Monday 26 Sep 2022 | 01:40 | SYDNEY
Monday 26 Sep 2022 | 01:40 | SYDNEY

Reader Riposte: Researchers need support

15 October 2012 09:00

Rowena Ball writes:

I agree wholeheartedly with Andrew Holmes that Australia's international scientific engagement must be strengthened. But there is a lack of support, at home and abroad, for those Australian researchers who already make the considerable efforts to develop and strengthen international research collaborations.

Foreign diplomatic and Defence (and, I believe, company) postings usually have well-resourced close-knit support structures appropriate to the circumstances and devoted to ensuring the success of their mission. Why should it be so different for researchers?

'International collaboration' sounds prestigious and exciting but for individual researchers the reality is often gruelling and thankless, with chronic exhaustion and even health problems brought on by frequent long-haul flights; the sheer loneliness of being separated from one's family for weeks or months at a time; the disruptions of preparing for and picking up tangled threads after visits abroad; timing problems because the academic year in Australia is six months out of phase with that in the northern hemisphere; and difficulties associated with living and working in non-English speaking countries.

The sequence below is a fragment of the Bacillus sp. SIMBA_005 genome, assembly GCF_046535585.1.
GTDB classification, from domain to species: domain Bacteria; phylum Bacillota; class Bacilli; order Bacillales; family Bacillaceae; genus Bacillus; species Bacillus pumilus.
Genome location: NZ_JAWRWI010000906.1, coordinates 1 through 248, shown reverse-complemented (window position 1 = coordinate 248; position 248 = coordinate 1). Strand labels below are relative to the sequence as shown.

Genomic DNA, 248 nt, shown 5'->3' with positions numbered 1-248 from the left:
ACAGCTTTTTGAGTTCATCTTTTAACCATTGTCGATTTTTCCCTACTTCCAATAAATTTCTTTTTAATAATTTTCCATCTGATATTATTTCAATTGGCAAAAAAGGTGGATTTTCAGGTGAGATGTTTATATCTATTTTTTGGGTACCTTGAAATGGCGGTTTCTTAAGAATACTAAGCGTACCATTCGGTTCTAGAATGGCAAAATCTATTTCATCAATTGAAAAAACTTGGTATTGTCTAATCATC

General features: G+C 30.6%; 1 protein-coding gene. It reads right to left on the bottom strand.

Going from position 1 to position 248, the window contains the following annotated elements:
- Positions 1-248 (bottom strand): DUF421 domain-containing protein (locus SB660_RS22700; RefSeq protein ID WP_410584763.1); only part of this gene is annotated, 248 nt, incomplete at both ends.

I don't think grand arguments for strengthening international research engagements will lead to sustained and sustainable outcomes unless real solutions are put in place for these sorts of issues. (Although I admit that the out-of-phase academic years is intractable!)

Substantially increased funding would be required to provide, for example, dedicated international collaboration support staff at the local and collaborating foreign institutions, not to mention business class travel. University departmental budgets have been eroded so much over recent years that they cannot provide this level of support to their research staff, and research funding agencies explicitly prohibit the use of grant funds for such expenses.

It is a truism that you get what you pay for. If you pay for only the cheapest cattle-class flights, minimal accommodation and zero pre-, during-, and post-travel ancillary support then you will get only a lousy few thousand dollars worth of international research engagement and outcomes for Australia. But if the true costs of international research engagement are recognised and funded the rewards for Australia will be at least commensurate and most likely multiplicative.